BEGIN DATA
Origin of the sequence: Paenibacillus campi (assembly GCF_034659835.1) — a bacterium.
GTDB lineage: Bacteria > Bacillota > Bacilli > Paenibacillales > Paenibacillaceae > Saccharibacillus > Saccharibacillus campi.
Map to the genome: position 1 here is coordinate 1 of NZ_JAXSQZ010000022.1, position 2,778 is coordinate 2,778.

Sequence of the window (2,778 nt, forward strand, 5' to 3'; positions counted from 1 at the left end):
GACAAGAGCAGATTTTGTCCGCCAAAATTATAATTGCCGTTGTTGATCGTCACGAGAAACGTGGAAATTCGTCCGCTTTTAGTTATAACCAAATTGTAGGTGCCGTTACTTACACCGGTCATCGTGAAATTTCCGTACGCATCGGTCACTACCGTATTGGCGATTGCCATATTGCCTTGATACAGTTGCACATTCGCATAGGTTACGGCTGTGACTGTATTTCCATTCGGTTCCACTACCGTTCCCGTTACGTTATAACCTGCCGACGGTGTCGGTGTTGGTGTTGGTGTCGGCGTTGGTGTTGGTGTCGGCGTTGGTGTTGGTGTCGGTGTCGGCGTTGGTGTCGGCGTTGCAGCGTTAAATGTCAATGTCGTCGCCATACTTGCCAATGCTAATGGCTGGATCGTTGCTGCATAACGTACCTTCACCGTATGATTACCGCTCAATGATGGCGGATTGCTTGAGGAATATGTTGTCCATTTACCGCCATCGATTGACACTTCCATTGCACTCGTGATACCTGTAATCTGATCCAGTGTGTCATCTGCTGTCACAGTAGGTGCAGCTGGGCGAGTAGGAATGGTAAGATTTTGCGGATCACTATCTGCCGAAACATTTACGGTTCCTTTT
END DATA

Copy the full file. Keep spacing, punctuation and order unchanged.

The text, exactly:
Origin of the sequence: Paenibacillus campi (assembly GCF_034659835.1) — a bacterium.
GTDB lineage: Bacteria > Bacillota > Bacilli > Paenibacillales > Paenibacillaceae > Saccharibacillus > Saccharibacillus campi.
Map to the genome: position 1 here is coordinate 1 of NZ_JAXSQZ010000022.1, position 2,778 is coordinate 2,778.

Sequence of the window (2,778 nt, forward strand, 5' to 3'; positions counted from 1 at the left end):
GACAAGAGCAGATTTTGTCCGCCAAAATTATAATTGCCGTTGTTGATCGTCACGAGAAACGTGGAAATTCGTCCGCTTTTAGTTATAACCAAATTGTAGGTGCCGTTACTTACACCGGTCATCGTGAAATTTCCGTACGCATCGGTCACTACCGTATTGGCGATTGCCATATTGCCTTGATACAGTTGCACATTCGCATAGGTTACGGCTGTGACTGTATTTCCATTCGGTTCCACTACCGTTCCCGTTACGTTATAACCTGCCGACGGTGTCGGTGTTGGTGTTGGTGTCGGCGTTGGTGTTGGTGTCGGCGTTGGTGTTGGTGTCGGTGTCGGCGTTGGTGTCGGCGTTGCAGCGTTAAATGTCAATGTCGTCGCCATACTTGCCAATGCTAATGGCTGGATCGTTGCTGCATAACGTACCTTCACCGTATGATTACCGCTCAATGATGGCGGATTGCTTGAGGAATATGTTGTCCATTTACCGCCATCGATTGACACTTCCATTGCACTCGTGATACCTGTAATCTGATCCAGTGTGTCATCTGCTGTCACAGTAGGTGCAGCTGGGCGAGTAGGAATGGTAAGATTTTGCGGATCACTATCTGCCGAAACATTTACGGTTCCTTTT